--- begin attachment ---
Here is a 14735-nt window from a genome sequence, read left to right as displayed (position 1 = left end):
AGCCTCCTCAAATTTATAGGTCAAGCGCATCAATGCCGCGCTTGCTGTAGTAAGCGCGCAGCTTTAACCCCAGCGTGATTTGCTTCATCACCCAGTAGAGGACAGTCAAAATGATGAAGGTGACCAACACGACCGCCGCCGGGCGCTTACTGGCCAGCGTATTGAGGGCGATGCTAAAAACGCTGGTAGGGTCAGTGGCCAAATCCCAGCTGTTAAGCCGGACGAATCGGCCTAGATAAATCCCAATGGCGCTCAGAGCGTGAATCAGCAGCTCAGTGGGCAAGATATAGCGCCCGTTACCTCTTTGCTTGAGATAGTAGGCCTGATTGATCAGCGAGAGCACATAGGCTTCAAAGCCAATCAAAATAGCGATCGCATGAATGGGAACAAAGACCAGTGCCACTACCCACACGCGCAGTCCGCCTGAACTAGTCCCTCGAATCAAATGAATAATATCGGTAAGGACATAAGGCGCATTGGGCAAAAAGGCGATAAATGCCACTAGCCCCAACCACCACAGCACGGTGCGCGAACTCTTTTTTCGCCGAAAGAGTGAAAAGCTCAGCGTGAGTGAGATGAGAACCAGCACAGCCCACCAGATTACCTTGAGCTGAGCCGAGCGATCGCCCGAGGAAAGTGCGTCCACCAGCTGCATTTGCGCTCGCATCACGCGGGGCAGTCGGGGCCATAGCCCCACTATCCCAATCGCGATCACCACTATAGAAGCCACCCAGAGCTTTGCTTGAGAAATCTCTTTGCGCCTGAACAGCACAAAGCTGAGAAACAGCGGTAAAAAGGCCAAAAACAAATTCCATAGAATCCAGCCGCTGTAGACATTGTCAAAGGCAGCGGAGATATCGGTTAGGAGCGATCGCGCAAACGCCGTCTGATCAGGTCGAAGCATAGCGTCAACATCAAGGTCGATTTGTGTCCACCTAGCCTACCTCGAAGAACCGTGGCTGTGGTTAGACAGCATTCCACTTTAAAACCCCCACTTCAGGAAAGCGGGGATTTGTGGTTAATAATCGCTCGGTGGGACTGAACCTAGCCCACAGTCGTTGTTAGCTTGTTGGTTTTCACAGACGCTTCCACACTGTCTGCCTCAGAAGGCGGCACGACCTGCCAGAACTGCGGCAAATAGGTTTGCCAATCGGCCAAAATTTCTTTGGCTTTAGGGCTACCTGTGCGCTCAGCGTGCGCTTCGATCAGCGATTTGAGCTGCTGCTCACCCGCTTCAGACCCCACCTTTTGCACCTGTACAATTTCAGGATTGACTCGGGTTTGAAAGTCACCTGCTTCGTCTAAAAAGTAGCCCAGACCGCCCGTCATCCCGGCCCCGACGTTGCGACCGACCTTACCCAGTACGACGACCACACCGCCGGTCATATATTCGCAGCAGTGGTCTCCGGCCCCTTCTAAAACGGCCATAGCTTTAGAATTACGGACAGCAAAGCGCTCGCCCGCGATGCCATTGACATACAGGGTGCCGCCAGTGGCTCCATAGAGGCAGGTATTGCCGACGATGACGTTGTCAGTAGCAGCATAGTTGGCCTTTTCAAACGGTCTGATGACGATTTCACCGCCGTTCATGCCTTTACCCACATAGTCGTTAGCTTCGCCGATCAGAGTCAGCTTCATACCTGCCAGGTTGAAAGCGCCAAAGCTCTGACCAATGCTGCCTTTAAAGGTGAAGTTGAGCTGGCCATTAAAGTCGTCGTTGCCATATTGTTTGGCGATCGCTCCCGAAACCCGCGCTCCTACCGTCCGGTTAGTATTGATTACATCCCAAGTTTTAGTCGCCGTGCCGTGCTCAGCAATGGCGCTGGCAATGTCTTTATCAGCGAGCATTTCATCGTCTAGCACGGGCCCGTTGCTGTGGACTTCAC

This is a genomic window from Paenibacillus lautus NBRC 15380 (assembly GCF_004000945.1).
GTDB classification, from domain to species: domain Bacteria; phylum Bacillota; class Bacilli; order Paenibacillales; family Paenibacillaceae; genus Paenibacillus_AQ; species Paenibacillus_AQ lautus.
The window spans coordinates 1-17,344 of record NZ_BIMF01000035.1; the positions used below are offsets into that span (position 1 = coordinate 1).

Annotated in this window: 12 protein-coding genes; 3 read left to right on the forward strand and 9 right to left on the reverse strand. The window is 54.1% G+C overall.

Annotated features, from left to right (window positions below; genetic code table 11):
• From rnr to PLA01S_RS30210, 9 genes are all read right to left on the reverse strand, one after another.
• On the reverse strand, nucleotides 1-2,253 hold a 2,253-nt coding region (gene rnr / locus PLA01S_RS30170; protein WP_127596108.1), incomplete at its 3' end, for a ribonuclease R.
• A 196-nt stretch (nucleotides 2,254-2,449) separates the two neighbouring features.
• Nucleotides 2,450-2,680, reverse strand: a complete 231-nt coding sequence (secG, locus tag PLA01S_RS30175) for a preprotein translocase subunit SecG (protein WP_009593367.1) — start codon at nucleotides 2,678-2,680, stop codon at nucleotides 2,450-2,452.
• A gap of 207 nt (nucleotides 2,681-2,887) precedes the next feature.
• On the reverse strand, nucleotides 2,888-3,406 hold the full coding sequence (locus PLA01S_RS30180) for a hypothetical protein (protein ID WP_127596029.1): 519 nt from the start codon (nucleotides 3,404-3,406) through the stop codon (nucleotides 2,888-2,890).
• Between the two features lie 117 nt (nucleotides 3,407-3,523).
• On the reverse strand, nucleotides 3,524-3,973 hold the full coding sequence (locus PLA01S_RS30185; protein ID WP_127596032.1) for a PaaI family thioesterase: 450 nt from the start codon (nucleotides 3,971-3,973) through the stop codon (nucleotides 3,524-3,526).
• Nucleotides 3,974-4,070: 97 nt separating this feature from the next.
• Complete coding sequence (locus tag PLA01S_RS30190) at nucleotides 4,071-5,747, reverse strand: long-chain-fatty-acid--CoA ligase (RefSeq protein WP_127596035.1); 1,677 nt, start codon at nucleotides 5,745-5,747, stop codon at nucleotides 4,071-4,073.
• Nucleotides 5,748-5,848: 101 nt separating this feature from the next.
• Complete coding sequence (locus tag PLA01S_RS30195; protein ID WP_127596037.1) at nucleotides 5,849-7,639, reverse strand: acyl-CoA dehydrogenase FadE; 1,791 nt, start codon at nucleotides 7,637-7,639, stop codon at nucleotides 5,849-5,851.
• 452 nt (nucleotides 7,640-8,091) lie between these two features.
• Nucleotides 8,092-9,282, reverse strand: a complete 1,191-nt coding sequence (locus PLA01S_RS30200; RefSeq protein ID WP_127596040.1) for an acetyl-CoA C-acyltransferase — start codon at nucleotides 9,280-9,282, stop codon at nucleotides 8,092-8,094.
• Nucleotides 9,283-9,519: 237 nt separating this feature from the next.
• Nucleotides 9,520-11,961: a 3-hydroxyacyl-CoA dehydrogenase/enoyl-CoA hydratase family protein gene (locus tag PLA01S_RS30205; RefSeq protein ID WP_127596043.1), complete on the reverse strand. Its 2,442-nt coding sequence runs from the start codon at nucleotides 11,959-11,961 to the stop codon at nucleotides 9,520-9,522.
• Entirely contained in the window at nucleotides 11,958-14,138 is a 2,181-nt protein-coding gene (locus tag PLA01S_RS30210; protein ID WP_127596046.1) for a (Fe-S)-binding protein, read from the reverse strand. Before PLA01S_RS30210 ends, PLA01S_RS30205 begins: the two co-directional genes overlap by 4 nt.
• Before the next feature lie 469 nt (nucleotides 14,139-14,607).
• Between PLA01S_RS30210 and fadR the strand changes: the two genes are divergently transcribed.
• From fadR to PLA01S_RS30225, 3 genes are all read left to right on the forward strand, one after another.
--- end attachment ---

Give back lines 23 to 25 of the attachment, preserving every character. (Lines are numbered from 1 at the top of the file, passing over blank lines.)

• Nucleotides 9,520-11,961: a 3-hydroxyacyl-CoA dehydrogenase/enoyl-CoA hydratase family protein gene (locus tag PLA01S_RS30205; RefSeq protein ID WP_127596043.1), complete on the reverse strand. Its 2,442-nt coding sequence runs from the start codon at nucleotides 11,959-11,961 to the stop codon at nucleotides 9,520-9,522.
• Entirely contained in the window at nucleotides 11,958-14,138 is a 2,181-nt protein-coding gene (locus tag PLA01S_RS30210; protein ID WP_127596046.1) for a (Fe-S)-binding protein, read from the reverse strand. Before PLA01S_RS30210 ends, PLA01S_RS30205 begins: the two co-directional genes overlap by 4 nt.
• Before the next feature lie 469 nt (nucleotides 14,139-14,607).